HIV/AIDS treatment and HIV vaccines for Africa
Weidle, P. J., Mastro, T. D., Grant, A. D., Nkengasong, J., & Macharia, D. (2002). HIV/AIDS treatment and HIV vaccines for Africa. Lancet, 359(9325), 2261-2267. DOI: 10.1016/S0140-6736(02)09297-8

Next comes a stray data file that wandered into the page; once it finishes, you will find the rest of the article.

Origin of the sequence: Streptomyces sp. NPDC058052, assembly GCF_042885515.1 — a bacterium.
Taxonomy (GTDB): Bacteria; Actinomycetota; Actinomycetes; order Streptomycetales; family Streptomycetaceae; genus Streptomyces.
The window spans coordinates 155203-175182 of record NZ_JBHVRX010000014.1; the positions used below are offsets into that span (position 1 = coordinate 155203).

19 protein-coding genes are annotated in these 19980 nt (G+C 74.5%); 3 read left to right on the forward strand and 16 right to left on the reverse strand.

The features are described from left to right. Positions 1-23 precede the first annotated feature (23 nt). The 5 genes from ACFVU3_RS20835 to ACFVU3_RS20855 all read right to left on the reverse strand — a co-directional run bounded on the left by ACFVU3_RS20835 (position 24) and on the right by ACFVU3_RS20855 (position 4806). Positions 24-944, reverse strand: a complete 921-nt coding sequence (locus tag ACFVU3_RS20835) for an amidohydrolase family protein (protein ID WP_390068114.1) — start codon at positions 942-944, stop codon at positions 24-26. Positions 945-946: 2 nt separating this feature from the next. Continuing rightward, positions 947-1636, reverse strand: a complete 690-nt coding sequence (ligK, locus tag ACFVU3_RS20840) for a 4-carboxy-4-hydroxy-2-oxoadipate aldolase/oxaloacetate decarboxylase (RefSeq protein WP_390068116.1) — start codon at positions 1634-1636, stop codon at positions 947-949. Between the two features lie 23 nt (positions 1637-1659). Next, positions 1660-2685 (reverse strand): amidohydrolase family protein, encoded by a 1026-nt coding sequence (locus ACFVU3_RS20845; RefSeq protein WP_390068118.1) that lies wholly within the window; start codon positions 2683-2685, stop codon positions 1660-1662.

Increased support from the global HIV/AIDS community is driving advances in HIV treatment and vaccine development in the developing world. Care of patients with AIDS includes many biomedical, nutritional, psychosocial, and behavioural interventions. In resource-poor settings, antiretroviral drugs should be given with use of standardised treatment regimens and streamlined algorithms for monitoring use. A safe and effective HIV vaccine will supplement prevention efforts to protect uninfected people against infection, or might possibly be able to modify the course of HIV infection. Advances have been made in understanding the immune response and immunisation to HIV, and new ideas for candidate vaccines have been developed, including several based on HIV-1 strains prevalent in Africa. HIV vaccine efficacy trials are needed in Africa to determine whether these advances can be translated into clinical and public health benefits. In this review, we discuss the prospects for use of treatment and vaccines in resource-poor settings.